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Range Cuts Workforce, Hunkers Down in Marcellus

In an effort to find more savings and better manage its underperforming assets in the Midcontinent, Range Resources Corp. has closed its Oklahoma City division office and cut 8% of its workforce.

The office was shut last week and plans to pay employees severance cost the company about $8 million in the fourth quarter. CFO Roger Manny said the closure would likely cost another $8 million by the end of this quarter before the company begins to realize an estimated $15-18 million reduction in general and administrative expenses. The Midcontinent field offices are to remain open in Oklahoma and Texas, but the corporate office in Fort Worth, TX, now would manage the program.

Range cut its spending in the Midcontinent this year to $26 million. Its wells there produced 82 MMcfe/d in 4Q2014 down 8% from the year-ago period. This year, it plans to bring eight wells into sales across its 360,000 net acre position, down from 16 in 2014.

"In the Midcontinent, the decision to slow down there was given the returns that we have in [our] other areas,” said CEO Jeff Ventura during the quarterly conference call with financial analysts Wednesday. “You know, we're putting plus or minus 97% of our capital in Appalachia this year. So, we thought that the most efficient thing to do was operate those [Midcontinent] properties out of Fort Worth. There's significant savings -- several million dollars a year in savings.

"We still think the properties have potential," Ventura added. "When we look at asset sales, clearly over the last several years we've sold almost $3 billion worth of properties. So, if we ever get to the point where we think those assets are worth more to somebody else than us, then clearly we've done that multiple times," he said when asked about the possibility for a future sale of the company's Midcontinent assets.

Range is planning a  similar downshift in the Marcellus Shale, where it expects to focus more heavily on its dry gas properties in southwestern Pennsylvania.

Super-rich liquids wells have been profitable for the company in recent years, but its natural gas liquids (NGL) price realizations declined with the fall in oil prices last year, going from 31% of U.S. crude benchmark prices in 1Q2014 to 24% in the fourth quarter. Full-year natural gas, NGL and oil price realizations, including hedges, were down 10% from 2013 to $4.41/Mcfe.

The company plans to drill 111 wells this year, nearly all of them in the Marcellus. Range plans to drill 66 wells in its super-rich and wet gas windows there, down from 97 last year. It plans to increase the number of dry gas wells it spuds to 35 from 13 in 2014.

Range was able to offset lower commodities prices, however, with an increase in production volumes and service cost reductions late in the year. It produced 1.27 Bcfe in the fourth quarter, up 26% from 1 Bcfe in the year-ago period and 6% from 3Q2014. Full year production increased to 1.16 Bcfe, up from 940 MMcfe in 2013. Most of last year's production, or 968 MMcfe, came from the Marcellus.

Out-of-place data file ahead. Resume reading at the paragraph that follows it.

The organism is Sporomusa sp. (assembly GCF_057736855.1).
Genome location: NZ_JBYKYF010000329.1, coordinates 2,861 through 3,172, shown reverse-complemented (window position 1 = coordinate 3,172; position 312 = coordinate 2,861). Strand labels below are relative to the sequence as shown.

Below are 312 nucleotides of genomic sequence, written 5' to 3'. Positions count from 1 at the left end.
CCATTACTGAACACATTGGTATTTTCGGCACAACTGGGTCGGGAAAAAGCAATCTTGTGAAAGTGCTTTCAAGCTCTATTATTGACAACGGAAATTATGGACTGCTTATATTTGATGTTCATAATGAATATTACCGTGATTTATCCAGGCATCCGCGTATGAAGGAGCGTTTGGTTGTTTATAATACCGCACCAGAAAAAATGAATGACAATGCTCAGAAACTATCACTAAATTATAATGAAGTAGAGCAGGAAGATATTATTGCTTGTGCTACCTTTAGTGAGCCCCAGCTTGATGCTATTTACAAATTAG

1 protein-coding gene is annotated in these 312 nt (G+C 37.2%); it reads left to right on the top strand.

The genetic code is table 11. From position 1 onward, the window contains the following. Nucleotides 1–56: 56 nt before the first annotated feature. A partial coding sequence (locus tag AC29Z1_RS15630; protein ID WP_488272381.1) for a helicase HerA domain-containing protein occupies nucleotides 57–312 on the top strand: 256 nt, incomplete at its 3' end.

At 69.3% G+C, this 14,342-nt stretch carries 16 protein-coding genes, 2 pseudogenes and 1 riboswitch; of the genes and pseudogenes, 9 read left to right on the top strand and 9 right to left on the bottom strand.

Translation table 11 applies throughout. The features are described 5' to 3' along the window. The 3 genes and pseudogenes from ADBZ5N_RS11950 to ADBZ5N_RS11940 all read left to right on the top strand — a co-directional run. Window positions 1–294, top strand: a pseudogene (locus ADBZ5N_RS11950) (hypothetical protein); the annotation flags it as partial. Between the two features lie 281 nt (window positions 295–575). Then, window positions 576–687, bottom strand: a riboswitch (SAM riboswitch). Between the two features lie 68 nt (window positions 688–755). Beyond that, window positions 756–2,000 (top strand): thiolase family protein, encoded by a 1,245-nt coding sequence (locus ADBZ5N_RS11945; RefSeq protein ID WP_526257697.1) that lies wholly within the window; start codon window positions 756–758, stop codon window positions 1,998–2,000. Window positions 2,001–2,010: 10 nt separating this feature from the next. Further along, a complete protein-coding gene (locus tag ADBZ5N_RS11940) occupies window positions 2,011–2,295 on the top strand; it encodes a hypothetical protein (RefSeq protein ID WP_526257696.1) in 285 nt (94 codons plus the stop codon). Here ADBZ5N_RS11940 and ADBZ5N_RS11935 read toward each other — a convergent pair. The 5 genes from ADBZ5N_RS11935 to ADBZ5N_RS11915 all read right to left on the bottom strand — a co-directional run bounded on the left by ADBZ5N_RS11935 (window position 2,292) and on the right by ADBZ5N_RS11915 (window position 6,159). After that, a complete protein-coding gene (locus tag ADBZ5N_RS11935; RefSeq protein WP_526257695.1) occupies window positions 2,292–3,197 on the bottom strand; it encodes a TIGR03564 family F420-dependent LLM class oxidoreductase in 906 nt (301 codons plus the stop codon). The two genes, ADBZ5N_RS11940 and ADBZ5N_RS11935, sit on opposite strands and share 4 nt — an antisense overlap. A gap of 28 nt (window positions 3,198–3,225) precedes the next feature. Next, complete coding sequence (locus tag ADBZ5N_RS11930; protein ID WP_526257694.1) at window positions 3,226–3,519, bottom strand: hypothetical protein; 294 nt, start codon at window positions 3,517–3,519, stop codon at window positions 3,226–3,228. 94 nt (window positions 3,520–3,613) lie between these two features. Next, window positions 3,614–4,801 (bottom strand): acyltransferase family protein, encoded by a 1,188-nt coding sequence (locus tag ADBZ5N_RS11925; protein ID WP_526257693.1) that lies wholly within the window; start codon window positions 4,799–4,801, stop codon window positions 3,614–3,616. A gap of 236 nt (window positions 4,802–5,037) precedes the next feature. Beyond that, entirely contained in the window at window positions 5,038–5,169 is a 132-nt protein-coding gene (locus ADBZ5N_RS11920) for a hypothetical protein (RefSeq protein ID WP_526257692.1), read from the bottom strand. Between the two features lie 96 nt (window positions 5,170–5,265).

Although the company cut this year's budget by 46%, it's still aiming for 20% production growth, mostly in the second half of the year (see Shale Daily, Jan. 16).

The company is drilling longer laterals, completing wells with more fracture (frack) stages and improving its lateral targeting and reservoir modeling. COO Ray Walker said since 2011 Range has seen a 115% increase in lateral length with a 57% reduction in total well costs per lateral foot. He said the company's laterals would be on average 20% longer this year and well costs would come down 37% from last year, mainly as a result of declining service costs.

"Even though our 2015 plan turns to sales a few less wells compared to last year, we're actually planning to pump about the same number of frack stages," Walker said. "This illustrates continued efficiency improvements resulting in lower costs, but also results in consistent activity levels allowing us to continue capturing improving service and supply pricing.

"We've seen reductions in pricing across all service and supplies, and we believe we'll see more improvements if activity continues to decrease across the industry," Walker said, adding that service costs have come down by more than 20% since last year.

Management said its Marcellus laterals would average about 6,000 feet this year on wells completed with 30 stages. The company would also reduce its activity in the Nora Field of Virginia, where it either owns mineral rights or has acreage held by production. Management said the company would complete about 25 previously drilled Huron Shale and coalbed methane wells there this year.

Range also plans to drill two more Utica Shale wells this year in southwestern Pennsylvania. The company brought its first Utica well online last year with an initial production rate of 59 MMcf/d (see Shale Daily, Dec. 15, 2014). That well is now flowing at a restricted rate of 20 MMcf/d while additional gathering infrastructure is constructed.

Range reported fourth quarter net income of $284 million ($1.68/share), compared with $28 million (17 cents) in 4Q2013. Full-year net income increased to $634 million ($3.79/share) from $116 million (70 cents) in 2013. Revenue increased to $872 million from $428 million in the year-ago period. Full year revenue rose to $2.7 billion from $1.9 billion in 2013. 

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